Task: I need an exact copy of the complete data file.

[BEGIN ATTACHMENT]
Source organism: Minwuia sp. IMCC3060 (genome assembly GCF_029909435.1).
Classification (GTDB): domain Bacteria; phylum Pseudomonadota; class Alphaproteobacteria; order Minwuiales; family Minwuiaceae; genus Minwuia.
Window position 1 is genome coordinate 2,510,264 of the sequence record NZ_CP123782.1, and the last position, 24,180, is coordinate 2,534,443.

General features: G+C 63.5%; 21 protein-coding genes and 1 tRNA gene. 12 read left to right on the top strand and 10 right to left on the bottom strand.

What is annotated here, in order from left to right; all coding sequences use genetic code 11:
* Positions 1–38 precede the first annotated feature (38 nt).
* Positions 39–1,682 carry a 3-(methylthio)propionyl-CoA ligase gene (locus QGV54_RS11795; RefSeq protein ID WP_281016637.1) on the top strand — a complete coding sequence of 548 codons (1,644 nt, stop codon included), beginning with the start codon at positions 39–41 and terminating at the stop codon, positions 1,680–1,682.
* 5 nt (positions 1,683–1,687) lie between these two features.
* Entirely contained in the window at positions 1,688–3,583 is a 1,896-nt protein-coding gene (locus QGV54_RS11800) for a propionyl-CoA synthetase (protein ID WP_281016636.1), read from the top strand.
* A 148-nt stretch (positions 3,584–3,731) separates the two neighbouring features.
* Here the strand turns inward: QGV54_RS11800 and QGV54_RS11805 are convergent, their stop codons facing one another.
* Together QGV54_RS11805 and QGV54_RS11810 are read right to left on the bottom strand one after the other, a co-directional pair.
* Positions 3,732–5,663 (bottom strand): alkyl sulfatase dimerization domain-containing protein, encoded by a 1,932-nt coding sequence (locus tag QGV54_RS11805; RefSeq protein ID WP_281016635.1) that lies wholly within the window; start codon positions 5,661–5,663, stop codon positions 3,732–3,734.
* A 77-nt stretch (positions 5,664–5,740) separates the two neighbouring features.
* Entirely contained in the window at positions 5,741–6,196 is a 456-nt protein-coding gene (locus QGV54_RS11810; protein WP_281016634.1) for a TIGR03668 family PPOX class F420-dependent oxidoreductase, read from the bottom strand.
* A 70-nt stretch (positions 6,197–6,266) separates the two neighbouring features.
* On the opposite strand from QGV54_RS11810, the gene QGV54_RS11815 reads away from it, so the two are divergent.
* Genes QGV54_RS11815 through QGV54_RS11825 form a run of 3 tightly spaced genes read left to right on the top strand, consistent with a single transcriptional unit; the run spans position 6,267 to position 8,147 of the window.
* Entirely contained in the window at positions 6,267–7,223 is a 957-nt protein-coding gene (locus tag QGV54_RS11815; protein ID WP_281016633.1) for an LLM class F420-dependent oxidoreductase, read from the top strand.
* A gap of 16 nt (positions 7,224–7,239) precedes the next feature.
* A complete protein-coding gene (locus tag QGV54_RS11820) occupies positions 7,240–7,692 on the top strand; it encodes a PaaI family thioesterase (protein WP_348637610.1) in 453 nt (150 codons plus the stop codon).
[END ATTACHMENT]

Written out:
Source organism: Minwuia sp. IMCC3060 (genome assembly GCF_029909435.1).
Classification (GTDB): domain Bacteria; phylum Pseudomonadota; class Alphaproteobacteria; order Minwuiales; family Minwuiaceae; genus Minwuia.
Window position 1 is genome coordinate 2,510,264 of the sequence record NZ_CP123782.1, and the last position, 24,180, is coordinate 2,534,443.

General features: G+C 63.5%; 21 protein-coding genes and 1 tRNA gene. 12 read left to right on the top strand and 10 right to left on the bottom strand.

What is annotated here, in order from left to right; all coding sequences use genetic code 11:
* Positions 1–38 precede the first annotated feature (38 nt).
* Positions 39–1,682 carry a 3-(methylthio)propionyl-CoA ligase gene (locus QGV54_RS11795; RefSeq protein ID WP_281016637.1) on the top strand — a complete coding sequence of 548 codons (1,644 nt, stop codon included), beginning with the start codon at positions 39–41 and terminating at the stop codon, positions 1,680–1,682.
* 5 nt (positions 1,683–1,687) lie between these two features.
* Entirely contained in the window at positions 1,688–3,583 is a 1,896-nt protein-coding gene (locus QGV54_RS11800) for a propionyl-CoA synthetase (protein ID WP_281016636.1), read from the top strand.
* A 148-nt stretch (positions 3,584–3,731) separates the two neighbouring features.
* Here the strand turns inward: QGV54_RS11800 and QGV54_RS11805 are convergent, their stop codons facing one another.
* Together QGV54_RS11805 and QGV54_RS11810 are read right to left on the bottom strand one after the other, a co-directional pair.
* Positions 3,732–5,663 (bottom strand): alkyl sulfatase dimerization domain-containing protein, encoded by a 1,932-nt coding sequence (locus tag QGV54_RS11805; RefSeq protein ID WP_281016635.1) that lies wholly within the window; start codon positions 5,661–5,663, stop codon positions 3,732–3,734.
* A 77-nt stretch (positions 5,664–5,740) separates the two neighbouring features.
* Entirely contained in the window at positions 5,741–6,196 is a 456-nt protein-coding gene (locus QGV54_RS11810; protein WP_281016634.1) for a TIGR03668 family PPOX class F420-dependent oxidoreductase, read from the bottom strand.
* A 70-nt stretch (positions 6,197–6,266) separates the two neighbouring features.
* On the opposite strand from QGV54_RS11810, the gene QGV54_RS11815 reads away from it, so the two are divergent.
* Genes QGV54_RS11815 through QGV54_RS11825 form a run of 3 tightly spaced genes read left to right on the top strand, consistent with a single transcriptional unit; the run spans position 6,267 to position 8,147 of the window.
* Entirely contained in the window at positions 6,267–7,223 is a 957-nt protein-coding gene (locus tag QGV54_RS11815; protein ID WP_281016633.1) for an LLM class F420-dependent oxidoreductase, read from the top strand.
* A gap of 16 nt (positions 7,224–7,239) precedes the next feature.
* A complete protein-coding gene (locus tag QGV54_RS11820) occupies positions 7,240–7,692 on the top strand; it encodes a PaaI family thioesterase (protein WP_348637610.1) in 453 nt (150 codons plus the stop codon).